Philip then talked about how we at Jeevan Sahara are giving voice to people whom others cast aside.  He thanked our staff for what they do and talked about how he and Janet had been following our progress since the time when they had visited JSK 8 years ago.  Those were dark days - as it was when the Pakistani terrorists were slaying people in the Taj Mahal hotel.  But here were Philip and Janet again - looking much the same - with his gentle whistful smile and her beaming overflowing with hugs personality perfectly counterfoiling each other.

As if to illustrate Philip's point about being voices for those who are not heard - Peter and Anil - two of our staff slipped out as they had a meeting along with other civil society representatives with the head of the Maharashtra AIDS Control Society about the lack of ART medicines in several key hospitals - with patients told curtly by govt. doctors to go and buy them on their own.   Another example of speaking up.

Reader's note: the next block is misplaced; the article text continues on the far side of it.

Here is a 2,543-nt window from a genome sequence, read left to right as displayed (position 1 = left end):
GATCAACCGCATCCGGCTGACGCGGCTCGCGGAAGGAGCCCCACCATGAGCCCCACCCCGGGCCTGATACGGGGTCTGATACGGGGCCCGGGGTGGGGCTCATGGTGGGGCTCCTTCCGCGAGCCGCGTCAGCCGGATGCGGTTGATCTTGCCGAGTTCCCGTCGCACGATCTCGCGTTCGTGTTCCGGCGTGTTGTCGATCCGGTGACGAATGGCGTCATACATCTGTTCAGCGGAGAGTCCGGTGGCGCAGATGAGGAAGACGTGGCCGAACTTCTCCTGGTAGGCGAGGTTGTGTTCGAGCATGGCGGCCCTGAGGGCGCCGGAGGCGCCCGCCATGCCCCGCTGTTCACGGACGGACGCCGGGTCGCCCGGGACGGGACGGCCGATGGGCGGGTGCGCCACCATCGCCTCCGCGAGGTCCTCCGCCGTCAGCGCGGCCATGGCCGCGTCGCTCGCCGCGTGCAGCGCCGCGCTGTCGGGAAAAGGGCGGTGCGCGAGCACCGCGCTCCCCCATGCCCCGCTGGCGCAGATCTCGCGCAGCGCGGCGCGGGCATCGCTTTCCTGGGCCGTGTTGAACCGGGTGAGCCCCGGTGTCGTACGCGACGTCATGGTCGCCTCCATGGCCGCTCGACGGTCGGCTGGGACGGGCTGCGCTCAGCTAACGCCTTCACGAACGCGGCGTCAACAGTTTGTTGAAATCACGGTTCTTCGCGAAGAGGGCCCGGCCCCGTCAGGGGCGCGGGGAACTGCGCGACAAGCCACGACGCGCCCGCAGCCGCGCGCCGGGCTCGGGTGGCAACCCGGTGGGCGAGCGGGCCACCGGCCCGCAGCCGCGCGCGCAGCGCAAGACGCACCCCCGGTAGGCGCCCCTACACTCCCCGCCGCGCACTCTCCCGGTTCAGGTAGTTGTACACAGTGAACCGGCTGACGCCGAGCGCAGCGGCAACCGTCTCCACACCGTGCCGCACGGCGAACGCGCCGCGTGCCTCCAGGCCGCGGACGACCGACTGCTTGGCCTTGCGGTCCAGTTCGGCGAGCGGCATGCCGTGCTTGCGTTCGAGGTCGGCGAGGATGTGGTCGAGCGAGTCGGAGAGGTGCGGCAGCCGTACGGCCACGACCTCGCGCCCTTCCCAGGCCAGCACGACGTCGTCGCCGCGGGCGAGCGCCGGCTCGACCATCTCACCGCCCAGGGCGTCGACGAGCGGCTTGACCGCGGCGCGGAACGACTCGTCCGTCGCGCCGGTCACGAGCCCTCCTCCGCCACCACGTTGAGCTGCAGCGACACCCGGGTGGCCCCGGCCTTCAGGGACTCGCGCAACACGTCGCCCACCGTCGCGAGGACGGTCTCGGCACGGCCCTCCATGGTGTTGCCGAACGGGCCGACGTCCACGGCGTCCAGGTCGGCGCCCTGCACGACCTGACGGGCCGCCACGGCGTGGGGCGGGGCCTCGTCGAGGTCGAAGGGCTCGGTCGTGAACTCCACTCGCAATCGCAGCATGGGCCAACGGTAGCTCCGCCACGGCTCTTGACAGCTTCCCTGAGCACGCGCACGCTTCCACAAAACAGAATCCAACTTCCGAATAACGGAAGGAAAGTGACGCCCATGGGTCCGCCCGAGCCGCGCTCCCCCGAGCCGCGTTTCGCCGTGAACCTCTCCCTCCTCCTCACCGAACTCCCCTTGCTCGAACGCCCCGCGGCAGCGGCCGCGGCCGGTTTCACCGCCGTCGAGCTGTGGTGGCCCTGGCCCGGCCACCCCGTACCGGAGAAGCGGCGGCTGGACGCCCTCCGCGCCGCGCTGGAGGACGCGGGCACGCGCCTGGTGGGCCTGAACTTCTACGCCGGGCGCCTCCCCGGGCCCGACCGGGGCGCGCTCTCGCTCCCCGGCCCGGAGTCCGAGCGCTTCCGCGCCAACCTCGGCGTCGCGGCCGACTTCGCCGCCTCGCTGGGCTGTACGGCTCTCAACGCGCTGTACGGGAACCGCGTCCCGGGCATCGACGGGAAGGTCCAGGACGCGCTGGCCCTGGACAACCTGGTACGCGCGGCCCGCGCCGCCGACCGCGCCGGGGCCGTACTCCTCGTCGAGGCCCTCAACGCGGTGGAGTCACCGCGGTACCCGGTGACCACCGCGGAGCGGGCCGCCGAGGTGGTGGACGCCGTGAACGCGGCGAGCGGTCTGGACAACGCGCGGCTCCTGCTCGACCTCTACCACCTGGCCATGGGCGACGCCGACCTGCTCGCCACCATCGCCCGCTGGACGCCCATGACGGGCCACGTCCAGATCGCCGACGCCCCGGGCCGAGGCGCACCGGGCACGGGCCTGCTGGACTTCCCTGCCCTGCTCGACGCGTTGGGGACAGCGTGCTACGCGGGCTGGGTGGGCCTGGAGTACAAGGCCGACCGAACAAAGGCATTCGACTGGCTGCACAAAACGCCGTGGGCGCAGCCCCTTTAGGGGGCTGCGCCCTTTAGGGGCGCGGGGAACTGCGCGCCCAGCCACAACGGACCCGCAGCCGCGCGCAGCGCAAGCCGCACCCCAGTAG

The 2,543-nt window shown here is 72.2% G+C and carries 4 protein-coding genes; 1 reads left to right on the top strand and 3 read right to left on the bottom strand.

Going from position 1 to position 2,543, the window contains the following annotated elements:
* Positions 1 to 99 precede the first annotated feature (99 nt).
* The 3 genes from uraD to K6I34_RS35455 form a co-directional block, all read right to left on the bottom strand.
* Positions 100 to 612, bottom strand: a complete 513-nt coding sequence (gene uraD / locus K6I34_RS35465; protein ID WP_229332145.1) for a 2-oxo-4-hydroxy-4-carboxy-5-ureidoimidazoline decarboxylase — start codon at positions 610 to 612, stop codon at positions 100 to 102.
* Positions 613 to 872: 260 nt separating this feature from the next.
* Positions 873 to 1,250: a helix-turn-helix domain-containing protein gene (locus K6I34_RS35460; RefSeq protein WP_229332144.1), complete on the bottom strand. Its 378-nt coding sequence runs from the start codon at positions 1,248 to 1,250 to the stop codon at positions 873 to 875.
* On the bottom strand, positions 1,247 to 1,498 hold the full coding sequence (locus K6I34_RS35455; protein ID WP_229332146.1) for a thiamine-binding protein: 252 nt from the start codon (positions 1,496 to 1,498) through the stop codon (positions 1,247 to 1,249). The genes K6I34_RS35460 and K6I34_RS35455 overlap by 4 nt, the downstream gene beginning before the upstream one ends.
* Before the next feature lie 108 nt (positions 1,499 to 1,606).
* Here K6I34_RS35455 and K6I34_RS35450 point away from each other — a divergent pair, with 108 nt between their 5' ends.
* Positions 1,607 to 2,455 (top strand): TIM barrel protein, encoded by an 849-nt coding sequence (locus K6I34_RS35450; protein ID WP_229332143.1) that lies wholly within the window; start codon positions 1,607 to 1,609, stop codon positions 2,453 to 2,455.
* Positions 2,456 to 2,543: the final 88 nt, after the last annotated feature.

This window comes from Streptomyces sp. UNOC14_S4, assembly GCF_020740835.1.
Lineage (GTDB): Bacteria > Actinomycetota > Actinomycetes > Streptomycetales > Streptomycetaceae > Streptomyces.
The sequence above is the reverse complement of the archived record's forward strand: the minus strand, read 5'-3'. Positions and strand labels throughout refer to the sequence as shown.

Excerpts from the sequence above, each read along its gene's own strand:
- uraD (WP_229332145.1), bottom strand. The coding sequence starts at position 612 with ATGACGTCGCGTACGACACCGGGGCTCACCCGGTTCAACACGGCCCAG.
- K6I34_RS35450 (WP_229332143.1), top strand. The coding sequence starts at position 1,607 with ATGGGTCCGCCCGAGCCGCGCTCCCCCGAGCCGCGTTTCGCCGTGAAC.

Janet then took over, sharing about how she and her husband had lived over the years - and how their being so different in nature and temprament had served them so well.  A 'retired' social worker, she talked about the importance of caring for ourselves as we care for others with the love of Christ.

We could just not stop laughing as this lady beamed sunshine into our hearts.

We then went around the room - with each one sharing what brought them joy in their service at JSK.  We were joined by two of our Positive Friends who shared some of their story - and a church volunteer and a prayer supporter who told their stories too.  

We were joined by Mrs. Washim - a lady whose  home Philip and Janet had visited 8 years ago.  They were thrilled to see how healthy she looked and how much she is involved in her local church.  Janet remembered the tiny spick-and-span kitchen Mrs. Washim kept.   Hugs were exchanged and prayers prayed.  How the two hours slipped by we will never know - but 11 o'clock arrived what seemed a flash.

Just time to squeeze in a little tour of the JSK centre at Lok Hospital - a far cry from our old JSK office where the Yanceys came last time.